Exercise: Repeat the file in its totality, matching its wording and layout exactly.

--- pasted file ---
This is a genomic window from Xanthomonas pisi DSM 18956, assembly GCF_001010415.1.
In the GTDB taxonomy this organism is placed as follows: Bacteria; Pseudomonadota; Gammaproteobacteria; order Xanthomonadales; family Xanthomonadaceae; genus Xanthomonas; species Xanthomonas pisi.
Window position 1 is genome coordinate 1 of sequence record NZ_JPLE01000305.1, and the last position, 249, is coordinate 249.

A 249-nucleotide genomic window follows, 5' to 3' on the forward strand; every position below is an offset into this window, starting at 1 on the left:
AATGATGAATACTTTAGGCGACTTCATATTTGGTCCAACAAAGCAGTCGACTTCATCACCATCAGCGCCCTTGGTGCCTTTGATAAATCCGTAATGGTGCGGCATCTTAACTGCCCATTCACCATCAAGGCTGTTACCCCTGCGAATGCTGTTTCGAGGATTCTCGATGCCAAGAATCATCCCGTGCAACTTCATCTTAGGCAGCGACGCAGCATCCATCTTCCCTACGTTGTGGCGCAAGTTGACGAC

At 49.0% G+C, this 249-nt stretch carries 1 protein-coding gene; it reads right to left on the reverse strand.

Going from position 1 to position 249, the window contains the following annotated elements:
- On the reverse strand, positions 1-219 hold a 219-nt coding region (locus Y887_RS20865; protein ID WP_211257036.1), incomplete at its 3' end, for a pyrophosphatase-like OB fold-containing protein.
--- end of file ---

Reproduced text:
This is a genomic window from Xanthomonas pisi DSM 18956, assembly GCF_001010415.1.
In the GTDB taxonomy this organism is placed as follows: Bacteria; Pseudomonadota; Gammaproteobacteria; order Xanthomonadales; family Xanthomonadaceae; genus Xanthomonas; species Xanthomonas pisi.
Window position 1 is genome coordinate 1 of sequence record NZ_JPLE01000305.1, and the last position, 249, is coordinate 249.

A 249-nucleotide genomic window follows, 5' to 3' on the forward strand; every position below is an offset into this window, starting at 1 on the left:
AATGATGAATACTTTAGGCGACTTCATATTTGGTCCAACAAAGCAGTCGACTTCATCACCATCAGCGCCCTTGGTGCCTTTGATAAATCCGTAATGGTGCGGCATCTTAACTGCCCATTCACCATCAAGGCTGTTACCCCTGCGAATGCTGTTTCGAGGATTCTCGATGCCAAGAATCATCCCGTGCAACTTCATCTTAGGCAGCGACGCAGCATCCATCTTCCCTACGTTGTGGCGCAAGTTGACGAC

At 49.0% G+C, this 249-nt stretch carries 1 protein-coding gene; it reads right to left on the reverse strand.

Going from position 1 to position 249, the window contains the following annotated elements:
- On the reverse strand, positions 1-219 hold a 219-nt coding region (locus Y887_RS20865; protein ID WP_211257036.1), incomplete at its 3' end, for a pyrophosphatase-like OB fold-containing protein.